Indan Journal of Medical Research Indan Journal of Medical Research Indan Journal of Medical Research
  Home About us Editorial board Search Ahead of print Current issue Archives Submit article Instructions Subscribe Contacts Login  
  Home Print this page Email this page Small font sizeDefault font sizeIncrease font size Users Online: 93       

   Table of Contents      
Year : 2016  |  Volume : 144  |  Issue : 4  |  Page : 536-543

Observation on frequency & clinico-pathological significance of various cytogenetic risk groups in multiple myeloma: an experience from India

1 Department of Cancer Cytogenetics, Tata Memorial Hospital, Mumbai, India
2 Department of Medical Oncology, Tata Memorial Hospital, Mumbai, India
3 Department of Biochemistry, Tata Memorial Hospital, Mumbai, India
4 Department of Hematopathology, Tata Memorial Hospital, Mumbai, India
5 Department of Pathology, Tata Memorial Hospital, Mumbai, India

Date of Submission01-May-2014
Date of Web Publication24-Feb-2017

Correspondence Address:
Pratibha S Kadam Amare
Department of Cancer Cytogenetics, Tata Memorial Hospital, 7th Floor, Annex Bldg, Dr. Ernest Borges Road, Parel, Mumbai 400 012, Maharashtra
Login to access the Email id

Source of Support: None, Conflict of Interest: None

DOI: 10.4103/0971-5916.200890

Rights and Permissions

Background & objectives: Multiple myeloma (MM) is a plasma cell malignancy characterized by cytogenetic heterogeneity. In comparison with conventional karyotyping, fluorescence in situ hybridization (FISH) can efficiently detect various genetic changes in non-cycling plasma cells in 50-90 per cent of MM cases. The present study was undertaken in MM patients to evaluate the frequency and clinico-pathological significance of various cytogenetic abnormalities in the Indian population.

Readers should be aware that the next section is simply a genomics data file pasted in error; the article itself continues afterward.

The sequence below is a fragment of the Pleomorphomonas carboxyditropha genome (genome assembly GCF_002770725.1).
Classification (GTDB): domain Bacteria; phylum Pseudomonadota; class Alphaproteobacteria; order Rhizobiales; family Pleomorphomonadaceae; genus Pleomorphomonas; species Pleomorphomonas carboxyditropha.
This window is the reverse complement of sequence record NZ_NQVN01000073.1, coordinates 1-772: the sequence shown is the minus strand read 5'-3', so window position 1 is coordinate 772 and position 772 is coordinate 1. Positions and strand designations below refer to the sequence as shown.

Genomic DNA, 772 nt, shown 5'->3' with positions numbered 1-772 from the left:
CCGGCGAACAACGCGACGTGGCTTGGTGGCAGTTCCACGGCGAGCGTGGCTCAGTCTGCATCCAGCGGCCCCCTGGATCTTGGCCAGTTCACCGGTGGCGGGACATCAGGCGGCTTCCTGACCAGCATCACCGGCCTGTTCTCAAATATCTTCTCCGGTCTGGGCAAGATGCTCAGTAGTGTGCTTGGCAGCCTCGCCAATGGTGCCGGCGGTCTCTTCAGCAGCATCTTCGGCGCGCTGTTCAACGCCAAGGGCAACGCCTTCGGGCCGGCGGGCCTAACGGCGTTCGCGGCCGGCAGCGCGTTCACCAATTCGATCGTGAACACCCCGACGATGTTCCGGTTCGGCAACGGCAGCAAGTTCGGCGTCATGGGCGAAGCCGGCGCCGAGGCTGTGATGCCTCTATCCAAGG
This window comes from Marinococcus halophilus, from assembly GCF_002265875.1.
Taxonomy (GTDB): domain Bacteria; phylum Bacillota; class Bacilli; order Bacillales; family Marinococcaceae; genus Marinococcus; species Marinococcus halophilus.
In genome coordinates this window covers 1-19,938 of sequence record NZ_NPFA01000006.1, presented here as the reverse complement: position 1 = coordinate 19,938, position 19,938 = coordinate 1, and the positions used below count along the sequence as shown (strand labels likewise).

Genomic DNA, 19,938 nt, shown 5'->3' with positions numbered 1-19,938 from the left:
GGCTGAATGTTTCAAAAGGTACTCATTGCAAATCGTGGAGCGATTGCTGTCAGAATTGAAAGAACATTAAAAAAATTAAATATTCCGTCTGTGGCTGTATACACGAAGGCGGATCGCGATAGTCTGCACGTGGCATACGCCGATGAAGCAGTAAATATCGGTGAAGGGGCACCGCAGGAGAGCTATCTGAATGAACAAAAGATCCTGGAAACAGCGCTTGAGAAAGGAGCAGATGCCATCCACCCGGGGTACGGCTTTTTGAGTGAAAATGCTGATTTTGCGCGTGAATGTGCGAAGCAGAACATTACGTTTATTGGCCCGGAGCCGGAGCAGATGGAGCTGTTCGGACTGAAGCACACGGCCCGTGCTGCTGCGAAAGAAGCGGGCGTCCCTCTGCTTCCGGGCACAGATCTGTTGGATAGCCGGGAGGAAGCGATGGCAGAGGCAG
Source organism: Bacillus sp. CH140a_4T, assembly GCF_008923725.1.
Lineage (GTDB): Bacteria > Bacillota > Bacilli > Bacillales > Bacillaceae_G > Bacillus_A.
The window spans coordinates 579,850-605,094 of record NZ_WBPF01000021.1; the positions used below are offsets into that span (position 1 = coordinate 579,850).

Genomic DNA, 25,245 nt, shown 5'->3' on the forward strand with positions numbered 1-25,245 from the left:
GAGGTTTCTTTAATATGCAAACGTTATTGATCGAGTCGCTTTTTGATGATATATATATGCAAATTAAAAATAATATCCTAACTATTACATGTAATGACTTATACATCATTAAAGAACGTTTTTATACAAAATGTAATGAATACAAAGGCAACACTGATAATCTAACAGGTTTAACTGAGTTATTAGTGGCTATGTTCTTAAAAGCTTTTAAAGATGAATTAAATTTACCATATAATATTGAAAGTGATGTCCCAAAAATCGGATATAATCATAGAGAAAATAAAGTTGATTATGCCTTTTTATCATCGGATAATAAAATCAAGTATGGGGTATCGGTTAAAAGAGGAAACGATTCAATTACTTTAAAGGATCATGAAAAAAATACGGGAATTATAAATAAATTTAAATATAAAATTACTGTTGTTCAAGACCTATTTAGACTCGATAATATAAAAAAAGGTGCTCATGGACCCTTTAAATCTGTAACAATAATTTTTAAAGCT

Methods: Interphase FISH was applied on purified plasma cells of 475 patients with MM using specific probes. Interphase FISH for 1q gain/1q amplification was performed on a separate group of 250 newly diagnosed MM patients.
Results: Low frequency of Δ13 [-13/del(13q)] (32%) and t(11;14) (5%) was observed in our 475 patients probably due to ethnic diversity. Clustering of Δ13, del(17)(p13.1) and IgH translocations in non-hyperdiploidy confirmed prognostic significance of ploidy in MM. t(4;14) and del(17)(p13.1) were high-risk groups due to correlation with high serum β2-microglobulin, increased plasma cells and advanced disease. Hyperdiploidy and t(14;16) were associated with higher age group. In a separate group of 250 patients, 1q amplification [amp(1q)] in combination with Δ13 and/or del(17p) with t(4;14) revealed association with adverse clinico-laboratory features, which confirmed progressive role of amp(1q) with adverse prognostic impact. Amp(1q) was clustered at 1q21 and 1q25 loci.
Interpretation & conclusions: Based on our findings, it appears that comprehensive analysis of various cytogenetic aberrations by interphase FISH is a powerful strategy being adapted for risk stratification of MM.

Keywords: Δ13 - 1q amplification - ethnic diversity - fluorescence in situ hybridization - IgH translocations - multiple myeloma - non-hyperdiploidy

How to cite this article:
Kadam Amare PS, Jain H, Nikalje S, Sengar M, Menon H, Inamdar N, Subramanian P G, Gujral S, Shet T, Epari S, Nair R. Observation on frequency & clinico-pathological significance of various cytogenetic risk groups in multiple myeloma: an experience from India. Indian J Med Res 2016;144:536-43

How to cite this URL:
Kadam Amare PS, Jain H, Nikalje S, Sengar M, Menon H, Inamdar N, Subramanian P G, Gujral S, Shet T, Epari S, Nair R. Observation on frequency & clinico-pathological significance of various cytogenetic risk groups in multiple myeloma: an experience from India. Indian J Med Res [serial online] 2016 [cited 2021 Jul 28];144:536-43. Available from: